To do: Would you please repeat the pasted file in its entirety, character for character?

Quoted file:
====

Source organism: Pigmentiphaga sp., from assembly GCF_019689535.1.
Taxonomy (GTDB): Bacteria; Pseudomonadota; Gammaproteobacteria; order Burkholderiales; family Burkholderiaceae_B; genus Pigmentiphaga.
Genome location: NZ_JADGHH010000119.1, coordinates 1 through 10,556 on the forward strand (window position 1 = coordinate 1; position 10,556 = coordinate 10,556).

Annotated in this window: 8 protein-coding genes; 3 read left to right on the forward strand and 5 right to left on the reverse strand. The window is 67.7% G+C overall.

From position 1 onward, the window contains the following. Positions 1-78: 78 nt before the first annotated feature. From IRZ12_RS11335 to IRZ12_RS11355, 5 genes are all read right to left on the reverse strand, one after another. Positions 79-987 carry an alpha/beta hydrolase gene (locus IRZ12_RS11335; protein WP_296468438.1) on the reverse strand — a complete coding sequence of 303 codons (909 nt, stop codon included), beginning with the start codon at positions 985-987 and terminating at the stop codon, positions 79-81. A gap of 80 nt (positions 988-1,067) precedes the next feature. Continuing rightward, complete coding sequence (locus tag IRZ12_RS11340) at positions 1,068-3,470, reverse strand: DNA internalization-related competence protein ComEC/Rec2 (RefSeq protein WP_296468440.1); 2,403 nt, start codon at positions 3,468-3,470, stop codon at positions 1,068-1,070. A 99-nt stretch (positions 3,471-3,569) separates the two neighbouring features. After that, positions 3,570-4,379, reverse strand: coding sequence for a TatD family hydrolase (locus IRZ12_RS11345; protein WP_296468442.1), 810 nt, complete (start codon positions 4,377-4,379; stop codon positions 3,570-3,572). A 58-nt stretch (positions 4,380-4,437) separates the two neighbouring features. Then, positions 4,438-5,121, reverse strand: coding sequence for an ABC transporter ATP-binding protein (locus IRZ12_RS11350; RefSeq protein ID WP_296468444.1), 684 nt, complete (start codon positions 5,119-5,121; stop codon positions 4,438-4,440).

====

Source organism: Pigmentiphaga sp., from assembly GCF_019689535.1.
Taxonomy (GTDB): Bacteria; Pseudomonadota; Gammaproteobacteria; order Burkholderiales; family Burkholderiaceae_B; genus Pigmentiphaga.
Genome location: NZ_JADGHH010000119.1, coordinates 1 through 10,556 on the forward strand (window position 1 = coordinate 1; position 10,556 = coordinate 10,556).

Annotated in this window: 8 protein-coding genes; 3 read left to right on the forward strand and 5 right to left on the reverse strand. The window is 67.7% G+C overall.

From position 1 onward, the window contains the following. Positions 1-78: 78 nt before the first annotated feature. From IRZ12_RS11335 to IRZ12_RS11355, 5 genes are all read right to left on the reverse strand, one after another. Positions 79-987 carry an alpha/beta hydrolase gene (locus IRZ12_RS11335; protein WP_296468438.1) on the reverse strand — a complete coding sequence of 303 codons (909 nt, stop codon included), beginning with the start codon at positions 985-987 and terminating at the stop codon, positions 79-81. A gap of 80 nt (positions 988-1,067) precedes the next feature. Continuing rightward, complete coding sequence (locus tag IRZ12_RS11340) at positions 1,068-3,470, reverse strand: DNA internalization-related competence protein ComEC/Rec2 (RefSeq protein WP_296468440.1); 2,403 nt, start codon at positions 3,468-3,470, stop codon at positions 1,068-1,070. A 99-nt stretch (positions 3,471-3,569) separates the two neighbouring features. After that, positions 3,570-4,379, reverse strand: coding sequence for a TatD family hydrolase (locus IRZ12_RS11345; protein WP_296468442.1), 810 nt, complete (start codon positions 4,377-4,379; stop codon positions 3,570-3,572). A 58-nt stretch (positions 4,380-4,437) separates the two neighbouring features. Then, positions 4,438-5,121, reverse strand: coding sequence for an ABC transporter ATP-binding protein (locus IRZ12_RS11350; RefSeq protein ID WP_296468444.1), 684 nt, complete (start codon positions 5,119-5,121; stop codon positions 4,438-4,440).